Lent is here today. I didn't grow up observing this season of prayer, fasting, and a re-turning to Christ--but like a lot of people, it has become more attractive to me with time. As my life spirals out to include so many others--my husband, children, neighbors, extended family, friends, readers--rhythms have become so important. And so here we are, with Lent such a perfect opportunity to step back from the frantic pace of worry and stress I have found myself in. 

My neighborhood is struggling. People are afraid. As my pastor mentioned on Sunday, people like my neighbors--immigrants and refugees, Muslims, people of color, people who cannot afford health insurance, kids who qualify for free school lunches and depend on the local public school--they are getting the message that they do not matter. Some of these populations are actively being vilified for political gain. This is heartbreaking to me. So I'm not giving up coffee or chocolate. Instead, I am re-setting in a different way. I am choosing to focus on one injustice that has been bothering me, and I am prayerfully going to immerse myself in reflection and education about that topic. For me, learning how to best care for and understand our undocumented neighbors is at the top of my priority list. I figure that others might want to learn more about this subject as well, so I will share what I find. 

Please join me? I will be posting several times a week, and hope to have a mixture of articles and podcasts and videos to share. On Fridays I hope to have some tangible action steps and plans. And of course, if you have access to resources about how to best understand/support our undocumented neighbors, please comment and let me know!

To start with, a simple request (something I saw from Lynn Hybels twitter account. What a world we live in!):

Start each day of Lent by reading Isaiah 58.

Print it out and hang it in your bathroom. Keep it in your journal by your bedside. Or just read it on your phone. What would happen if we let these prophetic, challenging words shape our imaginations when it comes to fasting, when it comes to how we think God is at work in our world?

This gorgeous chapter is not just about social justice, or a reprimand against how corrupt the people of God had become. It is also a guide for how to be resilient in the face of injustice and inequality. More than anything, I want to be here for the kingdom coming. 

"And the LORD will guide you continually, and satisfy your desire in scorched places, and make your bones strong; and you shall be like a watered garden, like a spring of water whose waters do not fail. And your ancient ruins shall be rebuilt; you shall raise up the foundations of many generations; you shall be called the repairer of the breach, the restorer of streets to dwell in."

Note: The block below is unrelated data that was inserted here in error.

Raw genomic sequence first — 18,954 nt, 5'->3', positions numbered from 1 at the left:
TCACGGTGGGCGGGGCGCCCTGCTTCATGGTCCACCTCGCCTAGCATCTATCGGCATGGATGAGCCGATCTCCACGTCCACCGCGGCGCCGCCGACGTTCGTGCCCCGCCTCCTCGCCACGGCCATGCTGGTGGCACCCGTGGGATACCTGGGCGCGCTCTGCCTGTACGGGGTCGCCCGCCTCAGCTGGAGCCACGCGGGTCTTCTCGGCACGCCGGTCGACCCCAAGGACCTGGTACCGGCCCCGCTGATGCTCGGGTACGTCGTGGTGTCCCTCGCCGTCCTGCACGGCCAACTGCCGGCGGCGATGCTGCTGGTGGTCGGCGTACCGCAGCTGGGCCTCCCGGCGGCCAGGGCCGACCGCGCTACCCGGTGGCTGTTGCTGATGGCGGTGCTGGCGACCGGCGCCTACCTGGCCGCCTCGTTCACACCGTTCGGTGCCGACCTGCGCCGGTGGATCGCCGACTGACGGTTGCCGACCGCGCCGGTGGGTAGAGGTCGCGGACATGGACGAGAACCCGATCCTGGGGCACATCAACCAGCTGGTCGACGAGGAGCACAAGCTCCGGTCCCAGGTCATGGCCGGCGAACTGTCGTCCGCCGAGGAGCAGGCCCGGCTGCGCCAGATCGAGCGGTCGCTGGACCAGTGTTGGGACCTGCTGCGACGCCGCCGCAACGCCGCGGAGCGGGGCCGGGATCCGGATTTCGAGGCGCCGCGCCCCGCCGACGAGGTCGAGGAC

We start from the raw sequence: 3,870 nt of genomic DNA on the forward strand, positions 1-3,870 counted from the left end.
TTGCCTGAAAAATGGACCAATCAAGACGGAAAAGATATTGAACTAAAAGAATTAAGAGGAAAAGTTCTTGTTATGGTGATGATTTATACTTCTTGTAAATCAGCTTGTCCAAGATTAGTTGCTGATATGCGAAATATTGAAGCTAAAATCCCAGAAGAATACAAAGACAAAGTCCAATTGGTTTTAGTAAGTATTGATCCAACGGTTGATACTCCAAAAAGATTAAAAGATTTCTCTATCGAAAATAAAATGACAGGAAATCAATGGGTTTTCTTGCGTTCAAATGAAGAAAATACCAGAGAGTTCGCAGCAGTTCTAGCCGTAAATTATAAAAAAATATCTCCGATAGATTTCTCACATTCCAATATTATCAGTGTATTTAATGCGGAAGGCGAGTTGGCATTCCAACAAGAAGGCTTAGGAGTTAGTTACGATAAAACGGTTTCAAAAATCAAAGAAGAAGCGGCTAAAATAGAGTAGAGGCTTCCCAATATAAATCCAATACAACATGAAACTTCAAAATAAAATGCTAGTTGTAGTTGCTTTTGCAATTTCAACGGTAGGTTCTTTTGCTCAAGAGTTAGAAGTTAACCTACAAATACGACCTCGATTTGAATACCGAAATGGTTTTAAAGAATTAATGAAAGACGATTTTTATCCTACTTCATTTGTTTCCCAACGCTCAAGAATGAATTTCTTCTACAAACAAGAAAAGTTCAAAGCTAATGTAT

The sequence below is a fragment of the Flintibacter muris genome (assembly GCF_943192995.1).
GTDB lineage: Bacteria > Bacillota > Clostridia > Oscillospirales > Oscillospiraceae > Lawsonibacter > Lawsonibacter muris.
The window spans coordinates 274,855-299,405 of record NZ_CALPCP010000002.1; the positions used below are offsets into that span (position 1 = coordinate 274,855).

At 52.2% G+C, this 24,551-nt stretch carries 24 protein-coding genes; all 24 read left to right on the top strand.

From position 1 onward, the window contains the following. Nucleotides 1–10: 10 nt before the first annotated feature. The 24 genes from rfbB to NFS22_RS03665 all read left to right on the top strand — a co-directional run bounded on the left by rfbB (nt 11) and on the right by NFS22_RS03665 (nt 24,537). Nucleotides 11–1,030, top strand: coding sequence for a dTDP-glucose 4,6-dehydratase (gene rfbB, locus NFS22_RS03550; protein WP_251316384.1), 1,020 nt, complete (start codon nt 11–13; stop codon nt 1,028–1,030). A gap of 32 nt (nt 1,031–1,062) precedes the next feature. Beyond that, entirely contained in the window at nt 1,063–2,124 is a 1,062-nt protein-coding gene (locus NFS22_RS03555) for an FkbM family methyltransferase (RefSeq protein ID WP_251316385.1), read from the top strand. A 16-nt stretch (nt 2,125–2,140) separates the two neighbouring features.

So here's to strong bones. Here's to choosing to fast by focusing on one of the most vilified and least understood populations in America. Here's to becoming repairers of these wide, wide breaches that we find in our world. 

Let's choose our fasts carefully this year.



(Tomorrow I will be sharing resources for books to read on the topic of undocumented immigrants in America. I can't wait to hear your suggestions.)






We went to Imago this morning to catch the Holla if You Hear Me Tour, a panel of some amazing minds talking about justice and mercy and the American Black Male. It was waaaay too short (25 min), and it stirred up so many questions I felt dizzy. Here is where I want to be honest: in the past, I thought racism was simply not a thing. That is wasn't around anymore. That we had solved the problem many years ago. Now, the light is slowly dawning that things are not right. In fact, something is horribly wrong.

I struggle with this hidden racism, the tendency to only draw towards people who are just like me. Living in low-income housing has shone a spotlight on this unlovely part of myself, my complicitness in a culture that only glorifies the majority (which happens to be white, educated males).

Where we live, you can classify residents in two ways: refugees and immigrants, and (mostly) single-parent families of a lower socio-economic status. Many of the latter are African-American, although there are plenty of Caucasian families as well.

They are divided into tribes, of sorts. The refugees and immigrants have racist undercurrents all their own, but they are bonded by the commonalities of their experiences--past horrors, present confusions with American culture. I have cheerfully flung myself into this tribe, immersing myself into whatever the culture is of whatever apartment I am visiting: drinking chai and playing with babies with the Bhutanese, watching terrible TV and having loud conversations with Somalis. I love them, know most of them from years spent doing homework clubs, art classes, English classes. They know me, know my husband, know my baby. We chat on the elevators, on the playground, at the mailboxes.